Soaring April tax collections have positioned New Jersey for its first rainy day fund deposit in more than a decade.
State Treasurer Elizabeth Maher Muoio said Tuesday that Gov. Phil Murphy’s administration will deposit $317 million in the state’s rainy day fund for the current 2019 fiscal year thanks to a record-setting $3.627 billion of gross income tax receipts collected April. The rainy day fund has sat dry since late 2008 just after the Great Recession hit.
“Our surplus and rainy day fund are crucial to sustaining us in the event of an economic downturn, which most economists view as inevitable, sooner than later,” Muoio said in testimony Tuesday morning before the Senate Budget and Appropriations Committee. “It is absolutely crucial that these funds remain in a ‘lockbox.’ We have to prepare for forces both inside and outside of our control.”
Muoio noted that New Jersey had $734.7 million in the rainy day fund during the 2008 fiscal year shortly before the entire balance was drawn when the economy collapsed. New Jersey state statute requires that 50% of any general fund revenues that are in excess of the amount certified by the governor get deposited into the rainy day fund. The state’s rainy day fund, which was created in 1990, is primarily supported by the gross income tax.
New Jersey’s final April gross income tax payments soared by 57% compared to a year ago, which Muoio attributed to changing taxpayer behavior from federal tax changes that capped deductions on state and local taxes at $10,000. She said the SALT cap took away an incentive to prepay state income taxes in December for federal tax planning purposes and resulted in more April filers. The previous April record for gross income taxes was $3.14 billion in 2008.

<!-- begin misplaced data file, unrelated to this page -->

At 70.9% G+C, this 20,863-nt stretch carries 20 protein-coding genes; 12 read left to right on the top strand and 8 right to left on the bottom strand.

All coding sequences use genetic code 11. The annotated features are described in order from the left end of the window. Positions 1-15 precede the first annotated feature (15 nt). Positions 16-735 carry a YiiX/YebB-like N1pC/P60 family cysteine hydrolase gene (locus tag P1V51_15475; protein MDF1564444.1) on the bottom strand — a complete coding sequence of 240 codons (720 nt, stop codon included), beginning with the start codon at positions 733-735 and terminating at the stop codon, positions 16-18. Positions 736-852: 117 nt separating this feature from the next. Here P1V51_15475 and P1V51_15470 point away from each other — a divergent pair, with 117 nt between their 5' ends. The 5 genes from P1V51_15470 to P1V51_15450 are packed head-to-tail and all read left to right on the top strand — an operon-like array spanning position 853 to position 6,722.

The April surge means the Murphy administration is now projecting a 5.8% growth in gross income tax revenues for the 2019 fiscal year that ends June 30 compared to 2018 and $349 million above prior forecasts. The state’s current fiscal year forecast for total revenues was revised upward by another $377 million for a total of $38.115 billion, according to Muoio. The treasury department is also now forecasting back-to-back surplus balances of over a billion dollars for 2019 and 2010.
“While our proposed surplus is roughly double the average of the previous administration, it represents only 3% of our total budget,” Muoio said. “We still have a long way to go to get to the recommended average of 10% of our total budget.”
S&P Global Ratings credit analyst David Hitchcock noted in a May 7 report that New Jersey finished the 2018 fiscal year with a “small, but better-than-budgeted $990 million operating fund balance, which equated to 2.8% of appropriations. Gov. Murphy’s proposed $38.6 billion 2020 budget would leave the state with year-end reserves of $1.16 billion, and a “good” 3% of proposed appropriations, Hitchcock said.
Murphy used the state’s revenue boost last week to call for an additional $250 million of property tax relief if lawmakers approved his proposed “millionaire’s tax” that is projected to raise $447 million annually for the state if enacted. Senate President Steve Sweeney, D-Gloucester, is opposed to hiking income taxes on the state’s wealthiest and called Murphy’s plan a “fiscal charade.”
Structurally unbalanced budgets and underfunded pensions resulted in 11 bond rating downgrades for New Jersey under previous Gov. Chris Christie between 2011 and 2017. The Garden State’s general obligation debt is rated A-minus by S&P Global Ratings, A3 by Moody’s Investors Service and A by Fitch Ratings and Kroll Bond Rating Agency.